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African Americans in the Union Army

 

            The Civil War Began On April 12, 1861 with the firing on Fort Sumter, and ended on April 18, 1865 with the surrender of the Confederate army.  While the Civil War is always covered, African American participation as soldiers in the Union army are not.

 

Barriers to Enlistment

            Because President Lincoln feared offending the Border States and northern whites, he did not allow blacks to enlist legally in the Union army until the issuance of the Emancipation Proclamation on January 1, 1863.  Though allowed to fight, they were placed in their own units, often headed up by white officers.

 

Segregation and Discrimination

            Though accepted in the Union Army, these men still had to face segregation and discrimination.  "The army was extremely reluctant to commission black officers -- only one hundred gained commissions during the war. African American soldiers were also given substandard supplies and rations. At the beginning of black enlistment, it was assumed that blacks would be kept out of direct combat, and the men were paid as laborers rather than as soldiers. Black soldiers therefore received $7 per month, plus a $3 clothing allowance, while white soldiers received $13 per month, plus $3.50 for clothes. (The Civil War and Emancipation)."  In 1864, the War Department eventually agreed to pay for African American soldiers equal to that of white soldiers.  The differences between African American soldiers and the white soldiers can be seen in the photosThese differences include status, pay, and dress.  African Americans rarely were promoted in the Union army.  This is illustrated through many political cartoons and can also be seen in a number of photosOverall, despite being allowed to fight African American men were not viewed to be on the same level as white men fighting in the army.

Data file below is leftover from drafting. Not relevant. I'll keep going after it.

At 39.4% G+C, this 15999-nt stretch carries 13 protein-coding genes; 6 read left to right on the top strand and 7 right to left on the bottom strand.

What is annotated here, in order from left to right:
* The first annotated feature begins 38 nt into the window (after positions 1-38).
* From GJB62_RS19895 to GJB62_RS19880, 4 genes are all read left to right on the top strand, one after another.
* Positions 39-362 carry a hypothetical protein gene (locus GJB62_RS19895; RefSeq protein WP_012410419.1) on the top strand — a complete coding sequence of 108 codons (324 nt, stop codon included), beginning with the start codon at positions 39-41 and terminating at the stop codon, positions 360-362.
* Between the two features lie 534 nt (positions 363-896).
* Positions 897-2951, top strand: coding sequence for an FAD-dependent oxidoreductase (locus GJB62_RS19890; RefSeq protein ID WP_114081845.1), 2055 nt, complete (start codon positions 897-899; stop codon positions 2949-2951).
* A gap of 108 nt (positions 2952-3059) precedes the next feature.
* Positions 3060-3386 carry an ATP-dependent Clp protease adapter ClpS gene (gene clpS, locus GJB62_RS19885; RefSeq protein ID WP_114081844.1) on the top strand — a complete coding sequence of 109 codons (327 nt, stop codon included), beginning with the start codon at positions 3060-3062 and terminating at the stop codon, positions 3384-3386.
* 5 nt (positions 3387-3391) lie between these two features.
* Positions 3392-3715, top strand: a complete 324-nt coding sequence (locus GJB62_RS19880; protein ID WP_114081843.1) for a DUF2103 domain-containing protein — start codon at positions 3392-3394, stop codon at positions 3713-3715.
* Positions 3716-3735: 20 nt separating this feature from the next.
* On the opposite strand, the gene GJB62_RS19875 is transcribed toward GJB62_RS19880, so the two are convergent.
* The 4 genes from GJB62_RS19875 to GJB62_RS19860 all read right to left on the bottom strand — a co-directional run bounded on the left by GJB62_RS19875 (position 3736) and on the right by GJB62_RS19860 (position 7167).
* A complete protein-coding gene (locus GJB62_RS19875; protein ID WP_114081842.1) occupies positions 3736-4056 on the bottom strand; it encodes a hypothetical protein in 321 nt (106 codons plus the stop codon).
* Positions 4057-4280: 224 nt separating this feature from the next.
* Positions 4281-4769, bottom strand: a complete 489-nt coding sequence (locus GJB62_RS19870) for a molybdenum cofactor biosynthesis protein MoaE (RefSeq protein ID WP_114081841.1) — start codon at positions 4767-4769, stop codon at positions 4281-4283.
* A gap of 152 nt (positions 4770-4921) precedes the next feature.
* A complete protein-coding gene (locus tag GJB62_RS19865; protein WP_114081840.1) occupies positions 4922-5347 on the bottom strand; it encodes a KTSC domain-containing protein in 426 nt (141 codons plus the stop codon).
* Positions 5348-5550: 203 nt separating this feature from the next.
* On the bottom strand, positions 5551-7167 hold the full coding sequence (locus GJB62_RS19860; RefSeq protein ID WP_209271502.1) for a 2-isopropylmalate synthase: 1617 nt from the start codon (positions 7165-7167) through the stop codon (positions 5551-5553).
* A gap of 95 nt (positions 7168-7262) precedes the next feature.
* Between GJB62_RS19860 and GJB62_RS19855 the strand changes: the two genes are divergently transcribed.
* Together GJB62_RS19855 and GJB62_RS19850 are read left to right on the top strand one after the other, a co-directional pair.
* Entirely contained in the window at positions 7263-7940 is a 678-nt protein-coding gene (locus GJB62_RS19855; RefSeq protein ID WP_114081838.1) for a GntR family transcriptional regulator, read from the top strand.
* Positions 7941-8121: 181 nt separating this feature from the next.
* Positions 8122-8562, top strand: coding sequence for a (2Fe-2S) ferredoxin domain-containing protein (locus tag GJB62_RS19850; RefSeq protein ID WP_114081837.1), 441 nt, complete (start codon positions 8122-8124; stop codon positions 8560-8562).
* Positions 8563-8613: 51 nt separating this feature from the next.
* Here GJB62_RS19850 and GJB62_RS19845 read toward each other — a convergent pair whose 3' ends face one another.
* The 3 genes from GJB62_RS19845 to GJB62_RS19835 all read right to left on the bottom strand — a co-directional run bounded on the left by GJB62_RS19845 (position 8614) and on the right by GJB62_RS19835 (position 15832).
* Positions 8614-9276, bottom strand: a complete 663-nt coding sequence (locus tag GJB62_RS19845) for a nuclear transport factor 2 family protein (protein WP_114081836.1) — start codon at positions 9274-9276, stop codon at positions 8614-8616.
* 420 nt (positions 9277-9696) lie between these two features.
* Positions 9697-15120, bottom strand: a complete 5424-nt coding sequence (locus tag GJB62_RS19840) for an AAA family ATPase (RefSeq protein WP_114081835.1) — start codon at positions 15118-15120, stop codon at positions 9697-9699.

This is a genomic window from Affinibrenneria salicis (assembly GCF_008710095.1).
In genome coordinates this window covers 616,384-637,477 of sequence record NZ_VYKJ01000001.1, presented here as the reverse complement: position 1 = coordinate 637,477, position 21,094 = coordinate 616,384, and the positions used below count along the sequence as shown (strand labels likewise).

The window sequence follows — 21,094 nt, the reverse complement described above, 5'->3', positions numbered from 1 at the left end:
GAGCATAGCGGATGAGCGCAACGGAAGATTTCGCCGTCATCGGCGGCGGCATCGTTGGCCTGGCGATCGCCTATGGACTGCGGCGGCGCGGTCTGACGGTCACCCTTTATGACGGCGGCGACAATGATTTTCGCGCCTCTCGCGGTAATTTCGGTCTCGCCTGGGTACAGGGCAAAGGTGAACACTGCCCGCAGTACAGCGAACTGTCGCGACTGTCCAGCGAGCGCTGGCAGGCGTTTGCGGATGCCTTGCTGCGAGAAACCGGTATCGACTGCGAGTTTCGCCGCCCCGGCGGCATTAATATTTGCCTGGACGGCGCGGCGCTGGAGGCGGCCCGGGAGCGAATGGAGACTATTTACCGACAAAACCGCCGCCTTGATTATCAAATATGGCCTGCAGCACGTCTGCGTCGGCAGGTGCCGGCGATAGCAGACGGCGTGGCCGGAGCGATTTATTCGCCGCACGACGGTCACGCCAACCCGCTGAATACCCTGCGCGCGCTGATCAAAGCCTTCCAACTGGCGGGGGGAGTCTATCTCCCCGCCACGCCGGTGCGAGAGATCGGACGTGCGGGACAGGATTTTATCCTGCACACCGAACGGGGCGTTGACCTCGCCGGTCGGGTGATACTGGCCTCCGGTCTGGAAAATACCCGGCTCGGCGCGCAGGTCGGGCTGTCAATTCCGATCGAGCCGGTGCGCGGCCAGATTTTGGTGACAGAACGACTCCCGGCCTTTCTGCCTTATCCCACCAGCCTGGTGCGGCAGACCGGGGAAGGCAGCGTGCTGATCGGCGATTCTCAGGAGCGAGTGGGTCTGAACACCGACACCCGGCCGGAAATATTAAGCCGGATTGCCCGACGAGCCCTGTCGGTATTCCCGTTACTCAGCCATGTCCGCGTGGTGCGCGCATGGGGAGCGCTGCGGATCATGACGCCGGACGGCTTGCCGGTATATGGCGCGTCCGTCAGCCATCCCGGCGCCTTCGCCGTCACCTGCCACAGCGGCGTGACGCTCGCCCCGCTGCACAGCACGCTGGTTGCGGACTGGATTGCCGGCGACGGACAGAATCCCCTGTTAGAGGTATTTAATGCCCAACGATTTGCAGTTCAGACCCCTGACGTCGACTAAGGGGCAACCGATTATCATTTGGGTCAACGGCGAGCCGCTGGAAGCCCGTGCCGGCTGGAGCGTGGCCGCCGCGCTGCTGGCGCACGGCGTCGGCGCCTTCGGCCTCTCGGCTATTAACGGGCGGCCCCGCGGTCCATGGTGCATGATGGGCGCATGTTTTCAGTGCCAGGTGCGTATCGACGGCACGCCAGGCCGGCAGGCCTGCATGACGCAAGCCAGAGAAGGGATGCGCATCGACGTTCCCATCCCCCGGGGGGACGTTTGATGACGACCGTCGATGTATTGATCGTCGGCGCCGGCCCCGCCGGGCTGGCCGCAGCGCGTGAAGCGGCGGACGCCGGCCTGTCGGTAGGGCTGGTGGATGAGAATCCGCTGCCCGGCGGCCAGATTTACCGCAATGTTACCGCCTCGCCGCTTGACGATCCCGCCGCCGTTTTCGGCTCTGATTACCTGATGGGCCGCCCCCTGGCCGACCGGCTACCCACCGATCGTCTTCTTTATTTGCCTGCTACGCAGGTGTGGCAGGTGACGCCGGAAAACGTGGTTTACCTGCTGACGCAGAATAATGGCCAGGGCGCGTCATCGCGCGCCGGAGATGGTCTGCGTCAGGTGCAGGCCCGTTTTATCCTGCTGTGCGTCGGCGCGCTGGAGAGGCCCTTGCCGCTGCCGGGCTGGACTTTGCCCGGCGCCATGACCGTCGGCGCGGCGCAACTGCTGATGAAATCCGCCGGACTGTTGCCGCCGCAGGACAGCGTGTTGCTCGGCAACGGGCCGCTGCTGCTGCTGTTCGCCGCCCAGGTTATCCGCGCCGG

African American Participation in the Union Army

            African American men served in both the Union Army and Navy.  Around 180,000 African Americans made up 163 units in the Union Army.  This made up a total of about 10% of the men who were enlisted in the Union Army.  These men included both free and runaway slaves. The experiences of these men in the Union army are illustrated in first hand accounts.  Through these accounts we get the perspectives of not only free men, but also of runaway slaves.  Approximately 1/3 of these soldiers died in the war fighting for the Union Army.

 

Conclusion

            These men, though often ignored, helped the Union win the Civil War.  They were discriminated against and faced segregation, but they still fought to help the Union win the Civil War.  We can not tell what the result of the war would have been if African Americans had not fought in the war, but it is apparent that they played a significant role in fighting the war.

 

National Park Service:  Civil War Soldiers and Sailors System.  http://www.itd.nps.gov/cwss/history/aa_history.htm.  20 October 2009.
Company E, 4th United States Colored Infantry.  http://www.pbs.org/wgbh/aia/part4/4h1526.html.  20 October 2009.
The Civil War and Emancipation.  http://www.pbs.org/wgbh/aia/part4/4p2967.html.  20 October 2009.

We are teacher education candidates at the Universtiy of Texas at Austin completing our Student as Historian assignment in order to meet course requirements for Secondary Advanced Social Studies Methods.